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RT&S and Railway Age last week reported on the devastating wildfire that destroyed the town of Lytton, British Columbia, along with infrastructure of both Canadian Pacific (CP) and CN. The cause of the fire has not been determined.
The Vancouver Sun is reporting that Canada’s Transportation Safety Board (TSB) has received information from the RCMP and B.C. Wildfire services that a freight train may have been the source of the fire, and has begun an investigation.
Some residents of Lytton reported seeing a wheel on a freight train shooting sparks as it went by, but neither CN or CP have reported this. In addition, the TSB does not know which company’s train was generating the reported wheel sparks. CN said the fire was not caused by any of its trains.
Marc Miller, the Indigenous Services Minister, said: “At this critical juncture, it is imperative that we all listen to the voices of Indigenous leaders and engage meaningfully on a path forward that respects their needs and priorities, while ensuring rail safety and security.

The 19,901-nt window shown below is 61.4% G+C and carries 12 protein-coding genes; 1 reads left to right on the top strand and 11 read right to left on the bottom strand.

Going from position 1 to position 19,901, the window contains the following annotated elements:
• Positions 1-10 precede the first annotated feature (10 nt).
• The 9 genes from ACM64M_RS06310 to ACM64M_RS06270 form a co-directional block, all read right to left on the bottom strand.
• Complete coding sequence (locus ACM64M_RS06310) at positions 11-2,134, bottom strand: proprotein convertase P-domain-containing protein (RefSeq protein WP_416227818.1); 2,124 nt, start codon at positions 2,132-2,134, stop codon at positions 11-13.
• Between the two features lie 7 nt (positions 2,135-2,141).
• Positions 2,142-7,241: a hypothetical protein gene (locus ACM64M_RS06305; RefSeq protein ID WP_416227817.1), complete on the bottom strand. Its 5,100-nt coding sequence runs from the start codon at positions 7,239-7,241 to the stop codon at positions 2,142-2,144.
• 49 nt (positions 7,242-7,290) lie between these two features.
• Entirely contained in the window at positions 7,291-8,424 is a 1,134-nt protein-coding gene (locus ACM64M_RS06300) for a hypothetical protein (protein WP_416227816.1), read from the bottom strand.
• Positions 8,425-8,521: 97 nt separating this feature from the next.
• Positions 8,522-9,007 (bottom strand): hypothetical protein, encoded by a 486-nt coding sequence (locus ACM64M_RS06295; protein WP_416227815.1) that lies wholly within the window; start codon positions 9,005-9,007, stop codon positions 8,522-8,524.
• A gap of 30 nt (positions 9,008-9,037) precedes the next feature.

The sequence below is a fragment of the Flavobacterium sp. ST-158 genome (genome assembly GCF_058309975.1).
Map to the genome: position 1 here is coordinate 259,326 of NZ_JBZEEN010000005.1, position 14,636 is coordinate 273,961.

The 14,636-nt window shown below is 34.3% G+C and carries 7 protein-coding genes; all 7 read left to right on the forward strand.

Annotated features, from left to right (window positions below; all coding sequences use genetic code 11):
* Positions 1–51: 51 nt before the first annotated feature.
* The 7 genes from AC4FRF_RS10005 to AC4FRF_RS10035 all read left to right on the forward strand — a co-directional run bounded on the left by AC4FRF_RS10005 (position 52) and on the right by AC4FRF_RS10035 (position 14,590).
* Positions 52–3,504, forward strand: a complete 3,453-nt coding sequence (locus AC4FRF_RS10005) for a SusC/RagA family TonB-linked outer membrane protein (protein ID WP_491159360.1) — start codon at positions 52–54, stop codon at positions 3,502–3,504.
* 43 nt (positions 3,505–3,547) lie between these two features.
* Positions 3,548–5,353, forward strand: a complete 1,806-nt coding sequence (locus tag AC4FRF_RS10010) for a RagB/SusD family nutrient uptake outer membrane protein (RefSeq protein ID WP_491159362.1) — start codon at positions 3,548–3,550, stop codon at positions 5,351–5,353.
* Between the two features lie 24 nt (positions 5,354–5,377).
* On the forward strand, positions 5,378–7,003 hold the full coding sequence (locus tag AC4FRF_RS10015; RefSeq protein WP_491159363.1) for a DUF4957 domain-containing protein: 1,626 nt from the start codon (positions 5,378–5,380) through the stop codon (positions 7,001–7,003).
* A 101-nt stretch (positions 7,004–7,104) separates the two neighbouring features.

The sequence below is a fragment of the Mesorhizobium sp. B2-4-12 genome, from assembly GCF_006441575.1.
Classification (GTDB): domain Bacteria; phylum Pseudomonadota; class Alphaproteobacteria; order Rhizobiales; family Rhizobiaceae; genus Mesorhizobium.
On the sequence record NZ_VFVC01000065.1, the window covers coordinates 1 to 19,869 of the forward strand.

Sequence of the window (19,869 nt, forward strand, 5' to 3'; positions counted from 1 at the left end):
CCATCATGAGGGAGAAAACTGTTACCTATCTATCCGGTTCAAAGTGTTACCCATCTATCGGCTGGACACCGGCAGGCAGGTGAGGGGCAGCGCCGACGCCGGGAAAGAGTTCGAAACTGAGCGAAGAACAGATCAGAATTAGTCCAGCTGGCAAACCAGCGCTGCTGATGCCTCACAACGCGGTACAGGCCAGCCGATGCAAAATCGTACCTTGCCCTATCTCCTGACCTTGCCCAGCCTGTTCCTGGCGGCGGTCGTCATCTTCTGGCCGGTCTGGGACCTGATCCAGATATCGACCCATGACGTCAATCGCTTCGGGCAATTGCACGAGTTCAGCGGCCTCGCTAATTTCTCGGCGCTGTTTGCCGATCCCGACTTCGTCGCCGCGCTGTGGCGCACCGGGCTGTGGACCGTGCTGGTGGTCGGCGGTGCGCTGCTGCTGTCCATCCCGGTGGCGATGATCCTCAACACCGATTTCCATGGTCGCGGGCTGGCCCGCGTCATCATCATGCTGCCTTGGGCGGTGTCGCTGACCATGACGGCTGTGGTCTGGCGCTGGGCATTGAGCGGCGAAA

On July 11, Canada’s Minister of Transport issued a statement requiring CP and CN to employ precautionary measures around wildfires. The statement is reproduced, in part, below.
“An unprecedented wildfire has displaced hundreds of people in Lytton, British Columbia, the Lytton First Nation and the surrounding areas. Extreme weather and wildfire risk continues to pose an acute danger in British Columbia, as well as other parts of Canada. Therefore, the Minister of Transport, the Honourable Omar Alghabra, today announced a Ministerial Order to immediately enact precautionary safety measures to further protect against wildfires in the context of extreme weather conditions.
“The Ministerial Order, in effect as of midnight PDT, July 10, 2021, requires the following:
“Operations between Kamloops and Boston Bar or between Kamloops and North Bend on the Thompson and Ashcroft Subdivisions
“Extreme Weather Fire Risk Mitigation throughout Canada
“With extreme weather events occurring more severely and frequently in Canada due to climate change, it is important to have an adaptive regulatory system that responds to these new risks. This Ministerial Order will put in place interim measures while the department works with railway companies to incorporate these fire risk reduction measures on a permanent basis into the existing regulatory framework for railway operations in Canada.”
The post What Started the Fire Near Lytton, B.C.? appeared first on Railway Age.
This article first appeared on www.railwayage.com
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